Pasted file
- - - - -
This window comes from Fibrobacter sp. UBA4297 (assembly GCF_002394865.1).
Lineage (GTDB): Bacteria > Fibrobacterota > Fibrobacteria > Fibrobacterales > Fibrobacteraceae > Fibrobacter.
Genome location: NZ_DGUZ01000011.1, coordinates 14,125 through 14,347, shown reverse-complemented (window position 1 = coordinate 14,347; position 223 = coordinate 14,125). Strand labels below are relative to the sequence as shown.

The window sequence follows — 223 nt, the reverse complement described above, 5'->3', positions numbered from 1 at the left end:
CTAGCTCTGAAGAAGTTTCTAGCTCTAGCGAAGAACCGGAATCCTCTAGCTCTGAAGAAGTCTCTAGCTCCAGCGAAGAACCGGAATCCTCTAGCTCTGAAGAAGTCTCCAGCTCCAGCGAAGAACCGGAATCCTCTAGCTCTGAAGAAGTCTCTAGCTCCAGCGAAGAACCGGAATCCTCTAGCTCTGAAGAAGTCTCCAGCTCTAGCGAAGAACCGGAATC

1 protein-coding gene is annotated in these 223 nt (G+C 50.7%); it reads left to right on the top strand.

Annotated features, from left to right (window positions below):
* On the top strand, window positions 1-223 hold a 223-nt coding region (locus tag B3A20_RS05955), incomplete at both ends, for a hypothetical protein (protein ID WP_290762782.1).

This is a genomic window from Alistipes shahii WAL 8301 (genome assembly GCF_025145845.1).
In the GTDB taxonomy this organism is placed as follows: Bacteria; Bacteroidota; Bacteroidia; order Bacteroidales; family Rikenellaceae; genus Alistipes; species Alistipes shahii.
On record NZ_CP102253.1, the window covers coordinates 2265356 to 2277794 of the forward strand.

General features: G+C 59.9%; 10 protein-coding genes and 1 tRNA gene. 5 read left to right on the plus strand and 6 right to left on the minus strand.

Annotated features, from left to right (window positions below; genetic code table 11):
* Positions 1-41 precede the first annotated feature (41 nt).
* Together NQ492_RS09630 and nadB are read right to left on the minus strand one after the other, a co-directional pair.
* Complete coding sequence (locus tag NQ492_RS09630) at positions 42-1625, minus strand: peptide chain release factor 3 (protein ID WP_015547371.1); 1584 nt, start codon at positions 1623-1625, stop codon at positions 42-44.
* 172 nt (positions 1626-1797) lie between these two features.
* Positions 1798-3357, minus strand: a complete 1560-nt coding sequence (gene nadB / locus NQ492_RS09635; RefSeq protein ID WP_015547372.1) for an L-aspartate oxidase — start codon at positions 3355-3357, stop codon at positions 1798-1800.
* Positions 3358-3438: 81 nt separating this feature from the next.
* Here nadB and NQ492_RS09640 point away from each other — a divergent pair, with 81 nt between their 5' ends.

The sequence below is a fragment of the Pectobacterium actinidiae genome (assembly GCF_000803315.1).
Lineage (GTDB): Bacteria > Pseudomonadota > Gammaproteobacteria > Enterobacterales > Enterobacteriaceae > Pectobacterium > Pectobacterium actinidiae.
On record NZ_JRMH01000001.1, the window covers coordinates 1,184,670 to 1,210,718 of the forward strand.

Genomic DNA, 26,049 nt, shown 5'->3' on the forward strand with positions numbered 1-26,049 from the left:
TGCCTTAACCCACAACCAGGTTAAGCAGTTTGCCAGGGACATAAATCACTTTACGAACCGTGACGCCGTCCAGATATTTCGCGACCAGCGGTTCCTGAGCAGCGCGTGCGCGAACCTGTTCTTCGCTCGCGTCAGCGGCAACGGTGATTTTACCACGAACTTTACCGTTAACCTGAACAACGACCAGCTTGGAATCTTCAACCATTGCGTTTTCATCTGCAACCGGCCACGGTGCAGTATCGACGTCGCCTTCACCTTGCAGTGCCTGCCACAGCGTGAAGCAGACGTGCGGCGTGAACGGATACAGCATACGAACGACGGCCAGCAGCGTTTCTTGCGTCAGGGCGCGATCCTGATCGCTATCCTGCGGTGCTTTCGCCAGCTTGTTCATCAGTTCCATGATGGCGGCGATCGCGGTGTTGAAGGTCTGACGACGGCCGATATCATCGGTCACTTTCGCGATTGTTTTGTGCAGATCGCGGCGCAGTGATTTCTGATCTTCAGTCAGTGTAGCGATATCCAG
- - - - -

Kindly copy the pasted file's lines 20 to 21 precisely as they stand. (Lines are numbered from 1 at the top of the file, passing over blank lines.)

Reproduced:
* Here nadB and NQ492_RS09640 point away from each other — a divergent pair, with 81 nt between their 5' ends.

The sequence below is a fragment of the Pectobacterium actinidiae genome (assembly GCF_000803315.1).